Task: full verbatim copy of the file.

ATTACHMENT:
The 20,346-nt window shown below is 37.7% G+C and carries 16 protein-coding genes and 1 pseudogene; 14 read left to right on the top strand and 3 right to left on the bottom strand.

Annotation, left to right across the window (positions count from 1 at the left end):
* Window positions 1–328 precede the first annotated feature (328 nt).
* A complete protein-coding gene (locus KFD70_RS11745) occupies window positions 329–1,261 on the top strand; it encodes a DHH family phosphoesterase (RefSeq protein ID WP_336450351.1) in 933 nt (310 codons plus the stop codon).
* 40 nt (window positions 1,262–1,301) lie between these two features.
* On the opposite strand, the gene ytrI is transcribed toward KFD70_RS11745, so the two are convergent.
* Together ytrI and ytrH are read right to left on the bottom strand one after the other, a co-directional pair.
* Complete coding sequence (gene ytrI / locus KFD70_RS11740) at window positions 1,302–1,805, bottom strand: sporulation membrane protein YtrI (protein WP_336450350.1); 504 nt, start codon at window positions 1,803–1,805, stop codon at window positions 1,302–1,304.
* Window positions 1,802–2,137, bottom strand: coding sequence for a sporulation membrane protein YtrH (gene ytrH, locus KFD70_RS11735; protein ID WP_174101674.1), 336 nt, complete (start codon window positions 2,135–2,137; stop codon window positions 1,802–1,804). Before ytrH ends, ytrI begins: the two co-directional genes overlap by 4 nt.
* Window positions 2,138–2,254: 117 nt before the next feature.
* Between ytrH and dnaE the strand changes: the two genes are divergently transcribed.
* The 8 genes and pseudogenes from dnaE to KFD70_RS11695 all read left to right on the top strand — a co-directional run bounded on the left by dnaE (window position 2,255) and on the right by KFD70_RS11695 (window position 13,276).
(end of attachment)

The 20,346-nt window shown below is 37.7% G+C and carries 16 protein-coding genes and 1 pseudogene; 14 read left to right on the top strand and 3 right to left on the bottom strand.

Annotation, left to right across the window (positions count from 1 at the left end):
* Window positions 1–328 precede the first annotated feature (328 nt).
* A complete protein-coding gene (locus KFD70_RS11745) occupies window positions 329–1,261 on the top strand; it encodes a DHH family phosphoesterase (RefSeq protein ID WP_336450351.1) in 933 nt (310 codons plus the stop codon).
* 40 nt (window positions 1,262–1,301) lie between these two features.
* On the opposite strand, the gene ytrI is transcribed toward KFD70_RS11745, so the two are convergent.
* Together ytrI and ytrH are read right to left on the bottom strand one after the other, a co-directional pair.
* Complete coding sequence (gene ytrI / locus KFD70_RS11740) at window positions 1,302–1,805, bottom strand: sporulation membrane protein YtrI (protein WP_336450350.1); 504 nt, start codon at window positions 1,803–1,805, stop codon at window positions 1,302–1,304.
* Window positions 1,802–2,137, bottom strand: coding sequence for a sporulation membrane protein YtrH (gene ytrH, locus KFD70_RS11735; protein ID WP_174101674.1), 336 nt, complete (start codon window positions 2,135–2,137; stop codon window positions 1,802–1,804). Before ytrH ends, ytrI begins: the two co-directional genes overlap by 4 nt.
* Window positions 2,138–2,254: 117 nt before the next feature.
* Between ytrH and dnaE the strand changes: the two genes are divergently transcribed.
* The 8 genes and pseudogenes from dnaE to KFD70_RS11695 all read left to right on the top strand — a co-directional run bounded on the left by dnaE (window position 2,255) and on the right by KFD70_RS11695 (window position 13,276).